Fish hard to locate after river dropped
The Mississippi River dropped rapidly the past week. Hundreds of acres of flooded woods along the river and the old river bend lakes will soon be dry. The barrow pits are draining into the Old Rivers as well.
Many people that fished the live oxbow lakes this week called or emailed with mixed reports. Most reported catching next to nothing — as in no fish at all . A very small group of Old River veterans caught a few nice bass and bream, but not many, white perch.
With a level of about 31.1 feet today on the Natchez gauge, and last week’s river stage around 40 feet, I certainly would expect the fish to be a bit difficult to locate.
Pulling 10 feet of water out of their “house” in seven days will make the fish move drastically, and they won’t hold in the thin water very long. Think deep water.
The fish have to move as the river level drops or they will get caught in the barrow pits once the drains dry up which will disconnect the barrow pits from the Old Rivers.
That is about what’s happening right now. The 30-foot level puts us in an “in-between” stage. At 28 feet, some of the old dead stumps and logs will be visible. Right now, this cover is not visible from the water’s surface.
If you know where the stump lines are at, you can catch fish off the submerged cover. There are still lots of flooded green willow trees in the water at today’s level.
If you’re jigging for perch or fishing for bream, try the outside edge of the green willows and fish right off the bottom.
I would think the pan fish would be holding a bit deeper or maybe suspended down about 5 to 7 feet, since the water fell out so fast. The white perch are notorious about suspending over deep water down to about 7 to 12 feet.
The magic depth yesterday for white perch was 12 feet, but that changes everyday. The bream will suspend, too.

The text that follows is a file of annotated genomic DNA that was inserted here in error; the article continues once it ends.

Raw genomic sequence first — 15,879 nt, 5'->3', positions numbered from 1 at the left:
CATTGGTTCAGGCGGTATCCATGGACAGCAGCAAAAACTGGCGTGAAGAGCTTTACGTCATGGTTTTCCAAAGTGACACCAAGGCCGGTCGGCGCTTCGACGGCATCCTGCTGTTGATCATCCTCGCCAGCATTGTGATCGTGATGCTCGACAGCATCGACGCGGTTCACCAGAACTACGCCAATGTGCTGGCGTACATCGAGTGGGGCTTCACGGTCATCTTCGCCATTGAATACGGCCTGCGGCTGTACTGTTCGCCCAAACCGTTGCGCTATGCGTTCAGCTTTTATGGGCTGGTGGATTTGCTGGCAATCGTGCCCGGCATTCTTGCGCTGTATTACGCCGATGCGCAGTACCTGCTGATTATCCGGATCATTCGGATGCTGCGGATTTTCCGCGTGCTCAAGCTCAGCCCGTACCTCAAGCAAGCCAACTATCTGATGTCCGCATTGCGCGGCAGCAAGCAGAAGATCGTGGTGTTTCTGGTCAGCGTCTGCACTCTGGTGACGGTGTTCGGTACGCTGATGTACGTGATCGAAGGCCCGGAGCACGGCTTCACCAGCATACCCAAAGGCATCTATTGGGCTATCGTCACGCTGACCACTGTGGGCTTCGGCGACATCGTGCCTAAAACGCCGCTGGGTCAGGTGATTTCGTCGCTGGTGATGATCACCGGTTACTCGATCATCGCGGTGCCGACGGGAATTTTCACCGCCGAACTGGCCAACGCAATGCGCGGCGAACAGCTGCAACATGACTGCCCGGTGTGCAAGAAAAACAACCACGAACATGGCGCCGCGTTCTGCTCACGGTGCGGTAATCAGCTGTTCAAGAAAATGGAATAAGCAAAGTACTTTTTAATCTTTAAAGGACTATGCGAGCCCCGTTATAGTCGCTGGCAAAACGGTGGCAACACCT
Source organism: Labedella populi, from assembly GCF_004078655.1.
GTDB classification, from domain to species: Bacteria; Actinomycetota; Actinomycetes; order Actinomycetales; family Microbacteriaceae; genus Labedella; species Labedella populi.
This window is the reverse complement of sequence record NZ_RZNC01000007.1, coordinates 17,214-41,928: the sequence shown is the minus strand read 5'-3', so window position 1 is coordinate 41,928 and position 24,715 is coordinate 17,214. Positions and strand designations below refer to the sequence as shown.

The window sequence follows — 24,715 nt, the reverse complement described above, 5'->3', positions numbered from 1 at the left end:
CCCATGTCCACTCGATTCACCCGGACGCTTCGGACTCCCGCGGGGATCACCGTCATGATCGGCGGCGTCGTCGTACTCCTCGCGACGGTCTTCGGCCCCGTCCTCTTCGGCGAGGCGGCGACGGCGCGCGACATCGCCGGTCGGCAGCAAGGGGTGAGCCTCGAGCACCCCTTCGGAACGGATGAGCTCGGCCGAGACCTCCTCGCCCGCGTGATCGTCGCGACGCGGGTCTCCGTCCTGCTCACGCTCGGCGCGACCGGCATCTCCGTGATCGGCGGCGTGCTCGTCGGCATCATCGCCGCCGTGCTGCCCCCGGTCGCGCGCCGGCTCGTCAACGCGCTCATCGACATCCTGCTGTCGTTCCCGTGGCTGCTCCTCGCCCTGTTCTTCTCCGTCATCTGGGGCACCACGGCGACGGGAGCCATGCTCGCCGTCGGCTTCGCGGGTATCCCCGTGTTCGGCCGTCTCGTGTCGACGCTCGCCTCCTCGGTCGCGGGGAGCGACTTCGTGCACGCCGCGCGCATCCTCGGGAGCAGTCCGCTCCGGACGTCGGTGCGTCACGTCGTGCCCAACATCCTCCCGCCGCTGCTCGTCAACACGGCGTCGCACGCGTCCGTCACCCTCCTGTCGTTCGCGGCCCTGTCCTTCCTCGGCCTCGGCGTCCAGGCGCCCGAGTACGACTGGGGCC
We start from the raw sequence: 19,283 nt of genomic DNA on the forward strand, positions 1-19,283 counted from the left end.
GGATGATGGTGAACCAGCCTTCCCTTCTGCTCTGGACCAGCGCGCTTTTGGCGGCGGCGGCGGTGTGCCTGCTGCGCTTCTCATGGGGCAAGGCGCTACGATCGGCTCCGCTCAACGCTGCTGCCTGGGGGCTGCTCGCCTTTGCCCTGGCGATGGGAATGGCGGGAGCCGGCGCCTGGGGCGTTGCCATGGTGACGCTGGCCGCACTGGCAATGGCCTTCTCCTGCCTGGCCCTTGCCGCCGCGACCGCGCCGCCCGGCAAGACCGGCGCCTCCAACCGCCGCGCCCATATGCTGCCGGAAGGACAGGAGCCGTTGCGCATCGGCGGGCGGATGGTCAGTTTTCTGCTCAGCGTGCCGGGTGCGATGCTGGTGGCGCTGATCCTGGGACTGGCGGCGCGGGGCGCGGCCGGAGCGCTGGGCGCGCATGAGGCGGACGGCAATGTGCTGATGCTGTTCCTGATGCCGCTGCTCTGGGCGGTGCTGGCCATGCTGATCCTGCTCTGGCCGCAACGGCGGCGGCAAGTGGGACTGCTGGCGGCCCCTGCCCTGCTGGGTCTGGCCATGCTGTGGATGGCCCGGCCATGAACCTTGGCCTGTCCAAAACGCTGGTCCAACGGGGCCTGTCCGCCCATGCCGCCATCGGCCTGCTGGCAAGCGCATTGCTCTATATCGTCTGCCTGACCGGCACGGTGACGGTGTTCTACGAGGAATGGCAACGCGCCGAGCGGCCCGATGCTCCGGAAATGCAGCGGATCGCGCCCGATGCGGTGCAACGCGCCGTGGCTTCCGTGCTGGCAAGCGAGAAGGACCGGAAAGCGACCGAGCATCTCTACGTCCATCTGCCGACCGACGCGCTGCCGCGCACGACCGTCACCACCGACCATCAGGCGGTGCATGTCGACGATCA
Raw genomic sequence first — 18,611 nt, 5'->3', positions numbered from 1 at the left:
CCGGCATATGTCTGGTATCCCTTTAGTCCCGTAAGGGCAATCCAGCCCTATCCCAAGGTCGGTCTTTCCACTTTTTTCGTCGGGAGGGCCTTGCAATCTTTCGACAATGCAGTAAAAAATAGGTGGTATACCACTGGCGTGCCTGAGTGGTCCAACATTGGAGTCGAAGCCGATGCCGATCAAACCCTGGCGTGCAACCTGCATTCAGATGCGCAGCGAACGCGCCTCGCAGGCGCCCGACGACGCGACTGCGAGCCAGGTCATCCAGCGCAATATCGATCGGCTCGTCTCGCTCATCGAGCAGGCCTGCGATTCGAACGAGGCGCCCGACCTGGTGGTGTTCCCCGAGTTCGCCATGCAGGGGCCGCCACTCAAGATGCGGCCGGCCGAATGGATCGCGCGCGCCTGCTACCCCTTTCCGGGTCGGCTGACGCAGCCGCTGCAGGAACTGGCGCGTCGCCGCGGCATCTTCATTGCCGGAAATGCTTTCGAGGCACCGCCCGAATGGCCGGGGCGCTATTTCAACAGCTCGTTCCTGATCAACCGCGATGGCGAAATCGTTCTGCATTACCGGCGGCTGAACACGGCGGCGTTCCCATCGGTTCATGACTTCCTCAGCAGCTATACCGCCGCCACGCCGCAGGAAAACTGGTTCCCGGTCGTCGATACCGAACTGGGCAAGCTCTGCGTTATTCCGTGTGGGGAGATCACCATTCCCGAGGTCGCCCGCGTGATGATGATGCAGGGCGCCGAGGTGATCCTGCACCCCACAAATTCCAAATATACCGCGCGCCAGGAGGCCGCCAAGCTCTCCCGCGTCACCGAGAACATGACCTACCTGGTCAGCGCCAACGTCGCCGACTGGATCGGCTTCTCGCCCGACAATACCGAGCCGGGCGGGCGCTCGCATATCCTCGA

The big chinquapin and bluegill usually hold near the green willows, but they hold deeper than some like to fish at this level. There will be some fish shallow holding inside the green willows but those fish will be scattered and moving until the fluctuating river water settles down a bit.
Of course, anything written about fishing is the normal habits and sometimes fish don’t read to see what they are supposed to be doing meaning you may load up if you catch a group of fish up shallow while they are feeding.
These are roamers on the Old Rivers, and they will not stay in one area very long. Basically, locate the shad on or just find the depth the shad are holding in and fish that depth, no deeper.
Eventually, you should locate whatever species you seek. At 31.1 feet, I usually put the big deep diving crank baits away that dive down to the 18 to 20 feet range and change to a crank that will cover the 8 to 15 feet depths.
Regardless, I don’t go with a line size any larger than 12 pound test. The lighter line lets the crank bait work better and dive just a bit deeper. Shad pattern crank baits work well, but sometimes it is better to go with a color that is completely opposite and brighter than what the bass are actually feeding on.
The black back, chartreuse sides with an orange belly stripe crank baits have caught thousands of Old River bass. If you’re retrieving a shad pattern crank bait through the middle of huge schools of shad the “match the hatch” pattern does not stand out as well.
Pull a bright colored lure through the shad to create a reaction strike. Right now, a Bandit Ledge series that will cover down water down to about 12-15 feet is a good lure style choice.
As the river falls, the series 300 and 200 Bandits come into play. When the Old Rivers’ land lock, we go with a 100 series square bill that only dives 3 or 4 feet. As the weather changes, so will the location of the fish. You just have to spend some time on the water to keep up with them.